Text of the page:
Jersey City, NJ - Big Blue Meenie is one of the oldest, largest, and certainly the most prolific "Open for Hire" private production houses for rock music on the east coast. Originally built in 1981 as "Quantum Sound" and renovated several times over the last 25 years, it's currently an 6600 square foot, 2 floor facility which houses 4 control rooms, 2 live performance spaces, 4 iso rooms and 3 editing/support DAW suites, all networked together in one seamless system of file management and manipulation.
BBM has been host to an amazing array of artists spanning all genres of music. 24 Gold and 10 Platinum records have been mixed and or recorded there over that time. Older rock acts such as Rage Against the Machine and INXS were mixed there by Andy Wallace in the Quantum era. Newer acts like Thursday and Taking Back Sunday were recorded and mixed at BBM by Tim Gilles and Sal Villanueva since 1998, as well as hundreds of worthy, if somewhat lesser known.
Gilles has a strong affinity for Rupert Neve-designed audio products, so it’s not surprising that the sE / Rupert Neve RNR1 and RN17 microphones top his list of favorites from the company. “Those are both really, seriously good pieces of technology. They get used all the time,” says Gilles.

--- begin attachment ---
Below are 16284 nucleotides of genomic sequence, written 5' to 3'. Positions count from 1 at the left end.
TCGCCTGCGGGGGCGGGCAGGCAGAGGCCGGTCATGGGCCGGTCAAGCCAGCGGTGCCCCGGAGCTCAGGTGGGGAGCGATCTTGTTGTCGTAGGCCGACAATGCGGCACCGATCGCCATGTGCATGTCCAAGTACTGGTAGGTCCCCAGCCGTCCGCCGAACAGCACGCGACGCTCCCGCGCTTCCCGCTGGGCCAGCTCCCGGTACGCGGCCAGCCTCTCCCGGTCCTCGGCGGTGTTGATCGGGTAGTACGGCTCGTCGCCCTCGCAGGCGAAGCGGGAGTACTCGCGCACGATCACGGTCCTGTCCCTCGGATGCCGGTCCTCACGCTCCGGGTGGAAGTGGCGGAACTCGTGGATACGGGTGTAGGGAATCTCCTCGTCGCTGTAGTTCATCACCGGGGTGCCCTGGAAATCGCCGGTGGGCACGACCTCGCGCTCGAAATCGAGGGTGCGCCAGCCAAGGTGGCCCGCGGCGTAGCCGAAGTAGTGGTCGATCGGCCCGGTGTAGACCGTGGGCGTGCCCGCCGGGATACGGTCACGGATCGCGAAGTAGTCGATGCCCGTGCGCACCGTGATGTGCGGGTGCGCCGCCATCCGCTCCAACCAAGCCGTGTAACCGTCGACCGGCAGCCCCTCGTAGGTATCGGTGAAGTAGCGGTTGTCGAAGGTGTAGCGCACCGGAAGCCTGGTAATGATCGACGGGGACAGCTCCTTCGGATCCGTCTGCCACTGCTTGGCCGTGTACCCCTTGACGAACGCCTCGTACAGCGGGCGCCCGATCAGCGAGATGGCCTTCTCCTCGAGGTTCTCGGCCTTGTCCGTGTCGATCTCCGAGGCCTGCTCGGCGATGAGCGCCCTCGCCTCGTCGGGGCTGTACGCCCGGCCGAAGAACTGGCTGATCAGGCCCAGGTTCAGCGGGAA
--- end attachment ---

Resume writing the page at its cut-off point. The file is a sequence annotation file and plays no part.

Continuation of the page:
Engineers at Big Blue Meenie have a well-stocked mic locker from which to choose, but the first choice is frequently the RN17, says Gilles. “It’s a deadly good technology, and beautiful on a myriad of sources. I’ve tried the RN17s on everything, but they’re outstanding on grand piano, overheads, acoustic guitar; they just do the job in all the places you’d expect a pair of small diaphragm cardioids to go. And I admit that I actually own those other microphones that I’m talking about killing.”
The RNR1 also stands up to current and vintage competition, he adds. “Like a lot of the great ribbons they have a sound, and that sound can be devastatingly helpful. They’re a very forgiving ribbon in terms of placement for stuff where some ribbons are less so. But they’re also incredibly detailed, and sound great. They’ve got an open top end without sounding the least bit hyped. I have never been a huge aficionado of ribbons on piano, but these sound amazing,” says Gilles, who recently purchased a Bosendorfer Model 214 small concert grand piano for the studio.
There are plenty of other sE mics in use at the facility, he continues. “The Voodoo VR1, that’s a genius mic! It sounds nutty. It’s one of those mics you pull out and say, ‘now there’s a room recording’. It’s a great character mic, and that thing’s properly designed and built.”
Large diaphragm sE Gemini models also get put to work frequently at Big Blue. “Even though I have a 47, I still like the Gemini and use it. Does it cost one-twentieth of the value of a 47? Yes! It’s clear, it’s relatively quiet, it’s pretty detailed sounding, and I would say it affords one a decent degree of downstream shaping as far as EQ; it rips pretty well. And it’s a sexy-sounding microphone. It’s often helpful to just toss the thing up and have it be pretty sexy coming back in the headphones to whoever is croaking into it, depending upon what you’re doing and how it’s going,” he says.
As for the T2 Titanium condenser mic, he says, “That thing is beautiful for capturing any kind of super-pure low-end source. It’s just amazing with sine wave material below 120 cycles. It has so much power in the very bottom octave.”